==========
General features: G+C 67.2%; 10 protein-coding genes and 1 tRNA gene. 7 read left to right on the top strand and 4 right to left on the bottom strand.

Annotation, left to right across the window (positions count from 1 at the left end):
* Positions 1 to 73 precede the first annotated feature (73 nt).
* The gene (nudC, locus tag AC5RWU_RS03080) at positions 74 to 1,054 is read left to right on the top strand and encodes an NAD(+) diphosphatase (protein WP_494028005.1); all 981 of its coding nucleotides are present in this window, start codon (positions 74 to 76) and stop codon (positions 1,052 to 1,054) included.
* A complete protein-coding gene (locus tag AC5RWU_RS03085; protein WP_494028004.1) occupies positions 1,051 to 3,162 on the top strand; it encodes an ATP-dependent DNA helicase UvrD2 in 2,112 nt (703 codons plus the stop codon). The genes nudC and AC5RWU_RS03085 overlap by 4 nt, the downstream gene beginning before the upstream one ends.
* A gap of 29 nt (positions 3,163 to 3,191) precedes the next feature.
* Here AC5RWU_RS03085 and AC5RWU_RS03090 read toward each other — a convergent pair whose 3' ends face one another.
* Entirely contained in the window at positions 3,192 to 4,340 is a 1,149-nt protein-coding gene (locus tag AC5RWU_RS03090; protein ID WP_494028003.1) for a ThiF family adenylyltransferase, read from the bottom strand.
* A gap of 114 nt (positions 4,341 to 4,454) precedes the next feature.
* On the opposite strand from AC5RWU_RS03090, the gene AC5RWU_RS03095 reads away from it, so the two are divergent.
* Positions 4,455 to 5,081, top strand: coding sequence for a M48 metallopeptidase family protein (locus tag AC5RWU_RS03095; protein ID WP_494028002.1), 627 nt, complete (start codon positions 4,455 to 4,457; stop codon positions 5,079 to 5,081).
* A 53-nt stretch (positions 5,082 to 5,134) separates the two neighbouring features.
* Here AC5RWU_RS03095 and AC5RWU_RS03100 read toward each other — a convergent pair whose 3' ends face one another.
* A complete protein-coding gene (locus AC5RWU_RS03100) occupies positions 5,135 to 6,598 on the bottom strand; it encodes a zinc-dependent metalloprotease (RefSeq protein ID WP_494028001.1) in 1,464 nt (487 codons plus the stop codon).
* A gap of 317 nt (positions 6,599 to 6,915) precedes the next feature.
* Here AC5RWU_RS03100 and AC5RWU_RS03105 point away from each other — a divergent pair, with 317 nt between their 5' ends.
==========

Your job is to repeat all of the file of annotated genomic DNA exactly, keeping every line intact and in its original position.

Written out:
General features: G+C 67.2%; 10 protein-coding genes and 1 tRNA gene. 7 read left to right on the top strand and 4 right to left on the bottom strand.

Annotation, left to right across the window (positions count from 1 at the left end):
* Positions 1 to 73 precede the first annotated feature (73 nt).
* The gene (nudC, locus tag AC5RWU_RS03080) at positions 74 to 1,054 is read left to right on the top strand and encodes an NAD(+) diphosphatase (protein WP_494028005.1); all 981 of its coding nucleotides are present in this window, start codon (positions 74 to 76) and stop codon (positions 1,052 to 1,054) included.
* A complete protein-coding gene (locus tag AC5RWU_RS03085; protein WP_494028004.1) occupies positions 1,051 to 3,162 on the top strand; it encodes an ATP-dependent DNA helicase UvrD2 in 2,112 nt (703 codons plus the stop codon). The genes nudC and AC5RWU_RS03085 overlap by 4 nt, the downstream gene beginning before the upstream one ends.
* A gap of 29 nt (positions 3,163 to 3,191) precedes the next feature.
* Here AC5RWU_RS03085 and AC5RWU_RS03090 read toward each other — a convergent pair whose 3' ends face one another.
* Entirely contained in the window at positions 3,192 to 4,340 is a 1,149-nt protein-coding gene (locus tag AC5RWU_RS03090; protein ID WP_494028003.1) for a ThiF family adenylyltransferase, read from the bottom strand.
* A gap of 114 nt (positions 4,341 to 4,454) precedes the next feature.
* On the opposite strand from AC5RWU_RS03090, the gene AC5RWU_RS03095 reads away from it, so the two are divergent.
* Positions 4,455 to 5,081, top strand: coding sequence for a M48 metallopeptidase family protein (locus tag AC5RWU_RS03095; protein ID WP_494028002.1), 627 nt, complete (start codon positions 4,455 to 4,457; stop codon positions 5,079 to 5,081).
* A 53-nt stretch (positions 5,082 to 5,134) separates the two neighbouring features.
* Here AC5RWU_RS03095 and AC5RWU_RS03100 read toward each other — a convergent pair whose 3' ends face one another.
* A complete protein-coding gene (locus AC5RWU_RS03100) occupies positions 5,135 to 6,598 on the bottom strand; it encodes a zinc-dependent metalloprotease (RefSeq protein ID WP_494028001.1) in 1,464 nt (487 codons plus the stop codon).
* A gap of 317 nt (positions 6,599 to 6,915) precedes the next feature.
* Here AC5RWU_RS03100 and AC5RWU_RS03105 point away from each other — a divergent pair, with 317 nt between their 5' ends.